CONGRESS WAS set to face a moment of reckoning in September. After years of reckless spending, the government would once again come up against the debt ceiling, meaning the country could no longer borrow to pay for out-of-control expenditures.
This could have been a moment to begin getting serious about our mushrooming national debt, to rein in the excesses that threaten our future, and to show that Congress was committed to ending the business-as-usual behavior that has led to Americans preferring root canals to Congress.
Instead, the debt ceiling deadline simply became the latest shameful example of Washington leveraging a crisis to increase spending and continuing to put our nation’s fiscal future at risk. With a budget deal that piles up $1.7 trillion in new debt over the next decade, Congress has once again chosen to kick the can down the road.
Budgeting by crisis is a lousy strategy for your finances at home and an equally terrible idea for America. But instead of having the courage to stay in Washington and work to find a solution, Congress instead chose the drunken sailor route, with no regard for where this path leads. It’s time for lawmakers to commit to moving forward with serious spending reforms. That’s particularly true of our congressional delegation representing the frugal Granite State, where we know that you can’t keep spending money you don’t have.
We are not only bankrupting future generations, but putting our current seniors at risk. The Medicare trust fund will begin to run a deficit in just seven years, and seven years after that, the Social Security trust fund does the same, when the programs become reliant solely on current tax receipts. That means automatic cuts for beneficiaries. This is not something far off in the distant future. It’s about to happen to people you know, maybe to you.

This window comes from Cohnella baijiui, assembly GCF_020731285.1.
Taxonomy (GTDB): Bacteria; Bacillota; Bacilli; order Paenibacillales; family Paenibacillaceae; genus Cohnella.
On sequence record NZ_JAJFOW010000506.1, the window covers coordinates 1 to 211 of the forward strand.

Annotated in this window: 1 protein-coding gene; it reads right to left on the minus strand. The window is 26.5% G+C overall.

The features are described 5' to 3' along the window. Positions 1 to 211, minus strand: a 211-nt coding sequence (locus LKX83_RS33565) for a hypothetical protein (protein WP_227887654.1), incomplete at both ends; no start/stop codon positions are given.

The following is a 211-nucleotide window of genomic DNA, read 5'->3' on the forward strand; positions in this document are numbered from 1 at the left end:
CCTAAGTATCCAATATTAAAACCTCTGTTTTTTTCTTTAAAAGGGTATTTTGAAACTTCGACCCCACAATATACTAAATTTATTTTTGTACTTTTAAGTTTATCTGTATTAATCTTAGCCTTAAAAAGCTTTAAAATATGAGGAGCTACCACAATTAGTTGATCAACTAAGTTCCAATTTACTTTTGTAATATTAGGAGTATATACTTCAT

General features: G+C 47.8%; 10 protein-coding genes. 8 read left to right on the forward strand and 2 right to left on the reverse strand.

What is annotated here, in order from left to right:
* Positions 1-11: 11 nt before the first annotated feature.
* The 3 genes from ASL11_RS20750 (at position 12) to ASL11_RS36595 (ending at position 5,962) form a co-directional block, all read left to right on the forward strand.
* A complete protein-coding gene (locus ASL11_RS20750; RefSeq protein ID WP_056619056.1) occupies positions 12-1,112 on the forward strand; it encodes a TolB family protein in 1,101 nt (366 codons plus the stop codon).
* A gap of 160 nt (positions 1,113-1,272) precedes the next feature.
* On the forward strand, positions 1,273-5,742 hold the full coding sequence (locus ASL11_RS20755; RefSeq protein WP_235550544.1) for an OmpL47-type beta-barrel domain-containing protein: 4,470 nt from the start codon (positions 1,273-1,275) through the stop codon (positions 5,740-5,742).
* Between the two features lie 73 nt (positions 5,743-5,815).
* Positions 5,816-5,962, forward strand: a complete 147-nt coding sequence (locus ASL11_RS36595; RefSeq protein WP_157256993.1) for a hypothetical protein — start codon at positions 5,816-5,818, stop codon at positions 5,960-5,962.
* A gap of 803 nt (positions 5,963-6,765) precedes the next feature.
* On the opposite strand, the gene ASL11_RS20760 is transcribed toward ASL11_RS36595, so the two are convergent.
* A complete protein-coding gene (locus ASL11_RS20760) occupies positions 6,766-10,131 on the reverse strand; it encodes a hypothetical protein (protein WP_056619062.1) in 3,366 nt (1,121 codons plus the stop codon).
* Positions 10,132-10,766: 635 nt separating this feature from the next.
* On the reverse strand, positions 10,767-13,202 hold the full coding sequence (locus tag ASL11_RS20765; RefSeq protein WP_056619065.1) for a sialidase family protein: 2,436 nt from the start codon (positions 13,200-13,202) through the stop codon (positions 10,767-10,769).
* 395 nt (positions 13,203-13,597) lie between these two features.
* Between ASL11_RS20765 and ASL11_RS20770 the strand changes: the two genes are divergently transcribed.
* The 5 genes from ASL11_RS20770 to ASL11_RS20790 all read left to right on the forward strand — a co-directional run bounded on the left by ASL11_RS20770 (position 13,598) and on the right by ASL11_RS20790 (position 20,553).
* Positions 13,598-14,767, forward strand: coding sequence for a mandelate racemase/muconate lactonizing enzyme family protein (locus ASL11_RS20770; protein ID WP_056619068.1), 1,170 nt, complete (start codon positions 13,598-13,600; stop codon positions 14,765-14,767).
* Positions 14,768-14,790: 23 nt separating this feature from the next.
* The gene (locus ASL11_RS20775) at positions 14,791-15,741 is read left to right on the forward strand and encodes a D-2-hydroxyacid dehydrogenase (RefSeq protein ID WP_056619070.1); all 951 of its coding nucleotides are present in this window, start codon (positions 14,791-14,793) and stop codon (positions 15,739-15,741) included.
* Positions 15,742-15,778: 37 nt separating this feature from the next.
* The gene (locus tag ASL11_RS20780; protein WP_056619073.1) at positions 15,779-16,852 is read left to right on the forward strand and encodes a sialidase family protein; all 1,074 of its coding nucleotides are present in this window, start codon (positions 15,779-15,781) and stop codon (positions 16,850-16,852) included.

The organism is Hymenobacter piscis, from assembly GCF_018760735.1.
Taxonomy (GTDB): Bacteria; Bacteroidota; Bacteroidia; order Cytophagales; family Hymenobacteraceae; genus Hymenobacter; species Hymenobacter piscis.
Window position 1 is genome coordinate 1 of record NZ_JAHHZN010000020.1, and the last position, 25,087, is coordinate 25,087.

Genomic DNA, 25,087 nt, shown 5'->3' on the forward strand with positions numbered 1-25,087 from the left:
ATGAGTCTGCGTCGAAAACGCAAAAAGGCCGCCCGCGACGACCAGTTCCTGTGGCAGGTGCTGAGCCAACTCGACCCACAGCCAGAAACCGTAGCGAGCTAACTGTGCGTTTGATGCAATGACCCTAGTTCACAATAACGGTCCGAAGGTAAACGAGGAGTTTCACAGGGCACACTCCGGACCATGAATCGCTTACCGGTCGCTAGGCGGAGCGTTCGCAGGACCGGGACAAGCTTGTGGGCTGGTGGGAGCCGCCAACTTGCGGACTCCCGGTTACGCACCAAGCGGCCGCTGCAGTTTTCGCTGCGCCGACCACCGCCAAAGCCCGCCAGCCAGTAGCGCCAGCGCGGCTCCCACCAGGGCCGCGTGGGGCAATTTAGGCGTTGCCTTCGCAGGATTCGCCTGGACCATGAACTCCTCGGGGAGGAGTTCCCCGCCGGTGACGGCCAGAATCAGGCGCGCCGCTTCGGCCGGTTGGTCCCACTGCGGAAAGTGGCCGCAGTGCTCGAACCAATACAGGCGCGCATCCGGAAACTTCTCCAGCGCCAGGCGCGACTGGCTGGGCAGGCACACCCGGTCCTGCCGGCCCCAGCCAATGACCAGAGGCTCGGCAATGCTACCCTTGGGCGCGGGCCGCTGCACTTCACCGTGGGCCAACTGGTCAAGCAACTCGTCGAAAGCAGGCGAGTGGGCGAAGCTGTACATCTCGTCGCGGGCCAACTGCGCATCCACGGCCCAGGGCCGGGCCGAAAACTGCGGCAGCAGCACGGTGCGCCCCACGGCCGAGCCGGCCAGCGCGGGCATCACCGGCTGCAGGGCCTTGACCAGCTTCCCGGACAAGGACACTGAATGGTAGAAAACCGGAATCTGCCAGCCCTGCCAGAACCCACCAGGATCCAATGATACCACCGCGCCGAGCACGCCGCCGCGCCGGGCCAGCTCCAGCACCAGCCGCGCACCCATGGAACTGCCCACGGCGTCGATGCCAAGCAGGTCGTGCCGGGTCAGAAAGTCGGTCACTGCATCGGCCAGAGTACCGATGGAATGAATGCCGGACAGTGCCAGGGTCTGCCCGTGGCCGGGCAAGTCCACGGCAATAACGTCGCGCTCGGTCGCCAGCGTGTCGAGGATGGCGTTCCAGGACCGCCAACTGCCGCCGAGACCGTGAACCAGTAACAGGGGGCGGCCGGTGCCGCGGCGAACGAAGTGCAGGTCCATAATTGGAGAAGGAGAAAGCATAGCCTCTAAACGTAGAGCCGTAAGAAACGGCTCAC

And while last week’s vote was the latest iteration, this crisis has been decades in the making. We’ve all seen this coming.
Over the past 15 years, Americans for Prosperity has consistently offered solutions to repairing our ongoing fiscal problems, both to Republicans and Democrats. Today, we call on both parties to stop pointing fingers and start having critical, reality-based conversations about bringing responsibility back to federal spending.
Any solution must deal with the biggest drivers of the federal budget: Social Security, Medicare and Medicaid. These programs, which are critical to seniors and many disabled individuals, account for 84% of increases in projected federal spending over the next decade. The unfunded liability of just Medicare and Social Security is $56 trillion, dwarfing even our national debt.
Fixing these programs will not be easy and must be done in a way that protects those who depend on them, but they are an integral part of resolving our nation’s long-term debt crisis.
At the same time, we must also scale back discretionary spending if we are going to make a significant dent in the massive deficits that the Congressional Budget Office is projecting for the next 10 years. Busting discretionary spending caps by $320 billion over the next two years is taking us in the wrong direction.
As we listen to lawmakers, the President and the candidates in our first-in-the-nation primary state, conversations about reducing debt and deficits are few and far between, if we hear anything at all. For future generations, this silence is deafening.